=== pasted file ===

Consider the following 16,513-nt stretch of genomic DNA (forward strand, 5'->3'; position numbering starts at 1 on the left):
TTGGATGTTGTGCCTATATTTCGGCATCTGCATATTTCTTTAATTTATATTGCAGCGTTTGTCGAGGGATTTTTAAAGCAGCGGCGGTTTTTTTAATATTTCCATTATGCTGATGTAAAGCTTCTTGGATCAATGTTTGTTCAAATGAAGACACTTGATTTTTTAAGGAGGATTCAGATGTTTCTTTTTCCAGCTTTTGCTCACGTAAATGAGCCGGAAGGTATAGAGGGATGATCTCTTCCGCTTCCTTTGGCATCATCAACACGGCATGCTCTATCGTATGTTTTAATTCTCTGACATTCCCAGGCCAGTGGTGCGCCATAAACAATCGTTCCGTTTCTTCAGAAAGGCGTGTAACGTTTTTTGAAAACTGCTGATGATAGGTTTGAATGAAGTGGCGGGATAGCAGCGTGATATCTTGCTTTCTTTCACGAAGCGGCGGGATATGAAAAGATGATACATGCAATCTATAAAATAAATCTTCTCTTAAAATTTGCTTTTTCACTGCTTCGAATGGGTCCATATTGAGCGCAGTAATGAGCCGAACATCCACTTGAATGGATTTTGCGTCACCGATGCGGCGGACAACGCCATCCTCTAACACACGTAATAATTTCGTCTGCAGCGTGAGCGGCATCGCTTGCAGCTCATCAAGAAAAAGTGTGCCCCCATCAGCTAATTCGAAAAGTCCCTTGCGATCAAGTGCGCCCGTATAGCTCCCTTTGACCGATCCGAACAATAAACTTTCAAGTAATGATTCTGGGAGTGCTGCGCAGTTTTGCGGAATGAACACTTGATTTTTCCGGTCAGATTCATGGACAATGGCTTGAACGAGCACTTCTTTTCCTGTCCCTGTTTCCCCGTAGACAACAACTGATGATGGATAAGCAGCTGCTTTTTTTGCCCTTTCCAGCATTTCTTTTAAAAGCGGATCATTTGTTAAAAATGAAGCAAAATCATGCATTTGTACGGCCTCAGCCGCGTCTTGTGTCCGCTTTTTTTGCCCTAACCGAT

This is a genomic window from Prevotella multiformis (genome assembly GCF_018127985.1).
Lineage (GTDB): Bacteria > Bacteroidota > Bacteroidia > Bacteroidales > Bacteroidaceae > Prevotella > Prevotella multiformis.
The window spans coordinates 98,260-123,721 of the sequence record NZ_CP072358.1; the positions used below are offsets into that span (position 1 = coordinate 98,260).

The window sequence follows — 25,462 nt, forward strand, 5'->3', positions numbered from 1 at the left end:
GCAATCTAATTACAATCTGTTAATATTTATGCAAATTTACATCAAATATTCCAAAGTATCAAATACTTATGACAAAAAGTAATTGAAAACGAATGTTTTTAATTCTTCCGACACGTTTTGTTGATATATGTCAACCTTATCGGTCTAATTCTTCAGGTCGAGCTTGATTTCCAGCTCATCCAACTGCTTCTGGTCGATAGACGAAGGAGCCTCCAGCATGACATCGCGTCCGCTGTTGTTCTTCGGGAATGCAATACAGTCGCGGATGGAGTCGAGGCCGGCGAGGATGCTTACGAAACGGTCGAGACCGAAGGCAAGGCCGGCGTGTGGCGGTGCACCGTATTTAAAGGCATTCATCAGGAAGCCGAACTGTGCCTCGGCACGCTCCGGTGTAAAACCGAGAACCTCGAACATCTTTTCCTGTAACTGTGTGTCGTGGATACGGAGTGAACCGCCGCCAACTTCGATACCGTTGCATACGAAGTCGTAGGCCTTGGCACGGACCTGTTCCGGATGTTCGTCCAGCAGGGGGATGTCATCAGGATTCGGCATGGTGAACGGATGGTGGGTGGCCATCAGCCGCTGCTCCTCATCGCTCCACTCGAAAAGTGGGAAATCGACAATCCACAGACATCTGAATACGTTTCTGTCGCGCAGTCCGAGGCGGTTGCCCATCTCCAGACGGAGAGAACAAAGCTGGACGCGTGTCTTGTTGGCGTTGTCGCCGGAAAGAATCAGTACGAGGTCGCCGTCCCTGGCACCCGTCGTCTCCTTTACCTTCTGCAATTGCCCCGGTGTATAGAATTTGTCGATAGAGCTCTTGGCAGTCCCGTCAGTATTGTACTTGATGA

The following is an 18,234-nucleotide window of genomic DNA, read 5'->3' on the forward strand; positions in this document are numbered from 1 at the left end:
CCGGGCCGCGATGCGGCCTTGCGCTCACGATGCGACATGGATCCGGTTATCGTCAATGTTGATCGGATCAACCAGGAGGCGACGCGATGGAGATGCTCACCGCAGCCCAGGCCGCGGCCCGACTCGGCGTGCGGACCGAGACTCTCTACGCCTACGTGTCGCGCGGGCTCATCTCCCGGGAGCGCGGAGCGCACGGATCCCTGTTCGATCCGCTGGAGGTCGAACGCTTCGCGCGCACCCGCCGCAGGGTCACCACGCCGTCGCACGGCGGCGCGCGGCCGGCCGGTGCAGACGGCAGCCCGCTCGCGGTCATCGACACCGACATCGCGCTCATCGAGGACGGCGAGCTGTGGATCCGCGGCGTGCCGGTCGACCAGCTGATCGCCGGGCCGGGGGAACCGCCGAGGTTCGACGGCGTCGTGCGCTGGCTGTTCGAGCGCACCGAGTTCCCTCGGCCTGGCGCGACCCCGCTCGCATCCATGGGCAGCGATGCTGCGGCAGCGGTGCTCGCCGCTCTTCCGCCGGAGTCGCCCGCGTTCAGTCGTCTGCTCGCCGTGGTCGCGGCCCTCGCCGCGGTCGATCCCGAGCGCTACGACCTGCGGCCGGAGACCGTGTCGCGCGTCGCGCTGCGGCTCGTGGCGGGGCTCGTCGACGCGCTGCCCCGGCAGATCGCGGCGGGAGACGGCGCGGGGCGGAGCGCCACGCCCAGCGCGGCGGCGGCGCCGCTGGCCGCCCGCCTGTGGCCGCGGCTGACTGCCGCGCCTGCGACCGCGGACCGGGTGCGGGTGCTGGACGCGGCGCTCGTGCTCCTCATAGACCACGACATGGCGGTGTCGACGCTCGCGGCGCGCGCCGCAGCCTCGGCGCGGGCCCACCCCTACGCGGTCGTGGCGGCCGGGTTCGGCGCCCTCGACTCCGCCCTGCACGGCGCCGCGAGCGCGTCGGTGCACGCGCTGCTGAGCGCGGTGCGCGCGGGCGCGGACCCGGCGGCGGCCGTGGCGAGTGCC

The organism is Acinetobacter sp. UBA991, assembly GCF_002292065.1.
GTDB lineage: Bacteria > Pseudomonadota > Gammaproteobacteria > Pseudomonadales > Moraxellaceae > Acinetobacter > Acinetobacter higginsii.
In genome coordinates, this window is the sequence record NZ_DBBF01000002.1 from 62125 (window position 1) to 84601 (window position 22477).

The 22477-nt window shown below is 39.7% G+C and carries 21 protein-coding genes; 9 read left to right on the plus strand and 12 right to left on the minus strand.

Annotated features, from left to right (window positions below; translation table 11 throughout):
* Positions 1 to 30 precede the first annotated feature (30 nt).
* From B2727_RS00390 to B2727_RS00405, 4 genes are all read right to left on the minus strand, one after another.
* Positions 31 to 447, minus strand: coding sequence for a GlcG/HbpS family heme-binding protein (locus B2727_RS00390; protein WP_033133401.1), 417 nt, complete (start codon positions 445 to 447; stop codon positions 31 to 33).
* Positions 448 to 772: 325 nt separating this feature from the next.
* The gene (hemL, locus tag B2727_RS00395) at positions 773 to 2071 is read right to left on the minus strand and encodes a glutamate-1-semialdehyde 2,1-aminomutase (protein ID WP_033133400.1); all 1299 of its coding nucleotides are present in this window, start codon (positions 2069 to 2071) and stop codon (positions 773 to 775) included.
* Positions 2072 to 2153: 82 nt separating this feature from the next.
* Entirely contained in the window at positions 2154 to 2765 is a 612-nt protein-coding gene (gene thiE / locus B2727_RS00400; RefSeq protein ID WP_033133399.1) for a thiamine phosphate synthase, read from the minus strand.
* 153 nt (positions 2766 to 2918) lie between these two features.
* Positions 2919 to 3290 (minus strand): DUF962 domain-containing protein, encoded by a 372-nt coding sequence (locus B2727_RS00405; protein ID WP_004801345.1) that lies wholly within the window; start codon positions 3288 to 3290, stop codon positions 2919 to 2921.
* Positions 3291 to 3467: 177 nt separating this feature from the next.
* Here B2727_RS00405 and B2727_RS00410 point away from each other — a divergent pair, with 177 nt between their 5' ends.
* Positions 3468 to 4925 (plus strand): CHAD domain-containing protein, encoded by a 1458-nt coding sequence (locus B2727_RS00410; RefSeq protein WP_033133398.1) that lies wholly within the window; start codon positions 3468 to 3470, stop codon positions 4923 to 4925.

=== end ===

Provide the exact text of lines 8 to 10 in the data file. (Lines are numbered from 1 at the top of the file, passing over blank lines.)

The following is an 18,234-nucleotide window of genomic DNA, read 5'->3' on the forward strand; positions in this document are numbered from 1 at the left end:
CCGGGCCGCGATGCGGCCTTGCGCTCACGATGCGACATGGATCCGGTTATCGTCAATGTTGATCGGATCAACCAGGAGGCGACGCGATGGAGATGCTCACCGCAGCCCAGGCCGCGGCCCGACTCGGCGTGCGGACCGAGACTCTCTACGCCTACGTGTCGCGCGGGCTCATCTCCCGGGAGCGCGGAGCGCACGGATCCCTGTTCGATCCGCTGGAGGTCGAACGCTTCGCGCGCACCCGCCGCAGGGTCACCACGCCGTCGCACGGCGGCGCGCGGCCGGCCGGTGCAGACGGCAGCCCGCTCGCGGTCATCGACACCGACATCGCGCTCATCGAGGACGGCGAGCTGTGGATCCGCGGCGTGCCGGTCGACCAGCTGATCGCCGGGCCGGGGGAACCGCCGAGGTTCGACGGCGTCGTGCGCTGGCTGTTCGAGCGCACCGAGTTCCCTCGGCCTGGCGCGACCCCGCTCGCATCCATGGGCAGCGATGCTGCGGCAGCGGTGCTCGCCGCTCTTCCGCCGGAGTCGCCCGCGTTCAGTCGTCTGCTCGCCGTGGTCGCGGCCCTCGCCGCGGTCGATCCCGAGCGCTACGACCTGCGGCCGGAGACCGTGTCGCGCGTCGCGCTGCGGCTCGTGGCGGGGCTCGTCGACGCGCTGCCCCGGCAGATCGCGGCGGGAGACGGCGCGGGGCGGAGCGCCACGCCCAGCGCGGCGGCGGCGCCGCTGGCCGCCCGCCTGTGGCCGCGGCTGACTGCCGCGCCTGCGACCGCGGACCGGGTGCGGGTGCTGGACGCGGCGCTCGTGCTCCTCATAGACCACGACATGGCGGTGTCGACGCTCGCGGCGCGCGCCGCAGCCTCGGCGCGGGCCCACCCCTACGCGGTCGTGGCGGCCGGGTTCGGCGCCCTCGACTCCGCCCTGCACGGCGCCGCGAGCGCGTCGGTGCACGCGCTGCTGAGCGCGGTGCGCGCGGGCGCGGACCCGGCGGCGGCCGTGGCGAGTGCC

The organism is Acinetobacter sp. UBA991, assembly GCF_002292065.1.